The growing participation of women in politics in Pakistan and the decision-making process is a strong sign of weakening traditional and cultural practices of a closed society. The July 25 general elections witnessed a large number of women candidates that contested polls to the national and provincial assemblies seats across the country. Women participation in policy-making will open the door to their economic empowerment in the country. A strong local government system may help build the capacity of local councilors, including women councilors, improve the quality of women’s lives and lay the groundwork for greater autonomy for women in all spheres of social life. Women police stations and offices of women councilors need to be established at district and sub-district level across the country, particularly in rural areas.
It is, however, still hard to challenge the long-cherished traditions of the society. A change in the status quo will take a long time. It is the history, culture and tradition, which determines the status quo in a society and it is also a fact that the history and tradition cannot be abandoned immediately and completely. The Women Protection Bill, 2006 was strongly opposed by majority of members of the parliaments, particularly the Islamist parties, which claimed the bill was against the Islamic law. Bringing about gender reforms is an uphill task in Pakistan. Overall, the country has a poor record when it comes to women’s rights. Under the anti-women practices like wanni and budla-i-sulh, the women are traded like commodity and they are given in forced marriages against their will to settle family or tribal disputes. These practices are widespread in rural areas of Balochistan, Khyber Paktunkhwa, Punjab and Sindh provinces where tribal and feudal system is still very strong. Women are not allowed to take share of property in inheritance.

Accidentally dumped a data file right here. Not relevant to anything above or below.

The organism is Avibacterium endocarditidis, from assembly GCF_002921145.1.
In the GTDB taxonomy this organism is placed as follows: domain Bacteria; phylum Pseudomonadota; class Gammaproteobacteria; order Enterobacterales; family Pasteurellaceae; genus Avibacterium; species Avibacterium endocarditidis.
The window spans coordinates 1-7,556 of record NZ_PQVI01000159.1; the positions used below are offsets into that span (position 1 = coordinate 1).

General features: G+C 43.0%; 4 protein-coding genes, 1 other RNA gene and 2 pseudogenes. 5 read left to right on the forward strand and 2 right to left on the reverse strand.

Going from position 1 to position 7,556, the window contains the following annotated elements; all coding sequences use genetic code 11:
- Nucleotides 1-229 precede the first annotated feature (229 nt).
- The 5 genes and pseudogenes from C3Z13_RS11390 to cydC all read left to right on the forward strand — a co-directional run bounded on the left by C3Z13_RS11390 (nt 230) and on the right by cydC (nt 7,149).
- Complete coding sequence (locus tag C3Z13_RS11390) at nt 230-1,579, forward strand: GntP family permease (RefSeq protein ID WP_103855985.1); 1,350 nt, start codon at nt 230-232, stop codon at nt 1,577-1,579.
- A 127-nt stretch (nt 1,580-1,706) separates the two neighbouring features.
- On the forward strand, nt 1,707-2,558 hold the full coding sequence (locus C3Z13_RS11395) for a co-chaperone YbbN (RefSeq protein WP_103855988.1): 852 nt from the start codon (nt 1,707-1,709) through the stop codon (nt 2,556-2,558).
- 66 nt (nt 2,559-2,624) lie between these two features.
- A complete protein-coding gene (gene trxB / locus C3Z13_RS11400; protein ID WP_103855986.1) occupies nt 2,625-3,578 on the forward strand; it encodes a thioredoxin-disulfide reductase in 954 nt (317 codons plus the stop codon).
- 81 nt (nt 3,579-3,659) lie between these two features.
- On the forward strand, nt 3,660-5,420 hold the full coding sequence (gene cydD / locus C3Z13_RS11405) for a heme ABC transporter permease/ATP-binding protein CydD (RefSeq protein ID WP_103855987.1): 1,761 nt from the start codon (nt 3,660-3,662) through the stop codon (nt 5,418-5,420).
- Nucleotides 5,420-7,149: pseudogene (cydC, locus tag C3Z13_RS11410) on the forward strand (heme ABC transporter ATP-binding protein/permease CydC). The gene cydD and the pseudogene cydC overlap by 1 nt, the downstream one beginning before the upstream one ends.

In 2011, the approval of women’s rights bill was a step taken by former coalition government in the right direction. Under the bill, forcing a woman into marriage to settle a dispute is a non-bailable offense, punishable with 3-5 years in prison with a fine of $5,735, while forcing her to marry the Holy Quran punishable with 3-7 years in prison with a fine of $5,735. The bill, however, lacked a mechanism to ensure that the anti-women crimes reach a court of law, as these crimes often go unreported.
Women in rural areas are seen to be discriminated, exploited, oppressed, browbeaten, and chastised in the name of so-called social practices- rooted in medieval times. Convention of Jirga (the meeting of tribal chiefs and elders) for settlement of disputes is still in practice in rural areas of Balochistan where people settle their family disputes through tribal justice system, instead of resorting to the court of law. Women are even discriminated under tribal justice system under which they are not consulted when important decisions affecting their lives are made. They are handed over as part of a compensation deal to settle a revenge killing or an ‘honour’ crime. It is ironical that the tribal chiefs and feudal lords, which frequently become the members of parliament, strongly support this cruel practice. They believe the practice of handing over of women to settle a dispute is highly desirable for peace-keeping objective arguing that it produces blood bonds which make for lasting peace. This feudal mindset actually reflects high level of disregard for women’s rights. In 2012, a tribal jirga in Dera Bugti district of Balochistan declared 13 girls Wanni, a tribal custom in which girls are forced to marry men of rival tribes to settle feuds between two conflicting clans. In 2008, five women were buried alive for reasons of ‘honour in Balochistan as a result of a decision given by a tribal jirga. A Senator from Balochistan and a tribal chief defended the jirga’s decision saying the Baloch tribesman had done nothing wrong as they only kept up with their centuries-old traditions.